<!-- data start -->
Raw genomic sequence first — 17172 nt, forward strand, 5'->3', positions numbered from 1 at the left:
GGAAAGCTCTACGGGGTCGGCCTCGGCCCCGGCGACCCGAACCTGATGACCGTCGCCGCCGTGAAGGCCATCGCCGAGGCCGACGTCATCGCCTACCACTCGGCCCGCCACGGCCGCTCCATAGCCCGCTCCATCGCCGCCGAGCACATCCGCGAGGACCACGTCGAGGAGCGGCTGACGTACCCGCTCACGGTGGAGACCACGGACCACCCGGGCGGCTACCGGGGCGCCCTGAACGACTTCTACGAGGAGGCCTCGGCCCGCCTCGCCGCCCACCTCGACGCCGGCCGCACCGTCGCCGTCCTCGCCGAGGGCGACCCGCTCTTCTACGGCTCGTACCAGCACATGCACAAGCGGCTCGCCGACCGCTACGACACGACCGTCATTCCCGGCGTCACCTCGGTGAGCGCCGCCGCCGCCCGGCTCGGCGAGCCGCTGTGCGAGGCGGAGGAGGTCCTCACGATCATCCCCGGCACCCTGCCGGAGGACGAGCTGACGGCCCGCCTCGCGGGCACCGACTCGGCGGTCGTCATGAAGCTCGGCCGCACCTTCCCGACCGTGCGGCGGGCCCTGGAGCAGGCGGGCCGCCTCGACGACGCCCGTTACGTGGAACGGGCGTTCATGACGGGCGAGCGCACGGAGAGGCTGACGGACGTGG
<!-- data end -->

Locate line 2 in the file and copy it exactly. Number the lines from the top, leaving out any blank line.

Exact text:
GGAAAGCTCTACGGGGTCGGCCTCGGCCCCGGCGACCCGAACCTGATGACCGTCGCCGCCGTGAAGGCCATCGCCGAGGCCGACGTCATCGCCTACCACTCGGCCCGCCACGGCCGCTCCATAGCCCGCTCCATCGCCGCCGAGCACATCCGCGAGGACCACGTCGAGGAGCGGCTGACGTACCCGCTCACGGTGGAGACCACGGACCACCCGGGCGGCTACCGGGGCGCCCTGAACGACTTCTACGAGGAGGCCTCGGCCCGCCTCGCCGCCCACCTCGACGCCGGCCGCACCGTCGCCGTCCTCGCCGAGGGCGACCCGCTCTTCTACGGCTCGTACCAGCACATGCACAAGCGGCTCGCCGACCGCTACGACACGACCGTCATTCCCGGCGTCACCTCGGTGAGCGCCGCCGCCGCCCGGCTCGGCGAGCCGCTGTGCGAGGCGGAGGAGGTCCTCACGATCATCCCCGGCACCCTGCCGGAGGACGAGCTGACGGCCCGCCTCGCGGGCACCGACTCGGCGGTCGTCATGAAGCTCGGCCGCACCTTCCCGACCGTGCGGCGGGCCCTGGAGCAGGCGGGCCGCCTCGACGACGCCCGTTACGTGGAACGGGCGTTCATGACGGGCGAGCGCACGGAGAGGCTGACGGACGTGG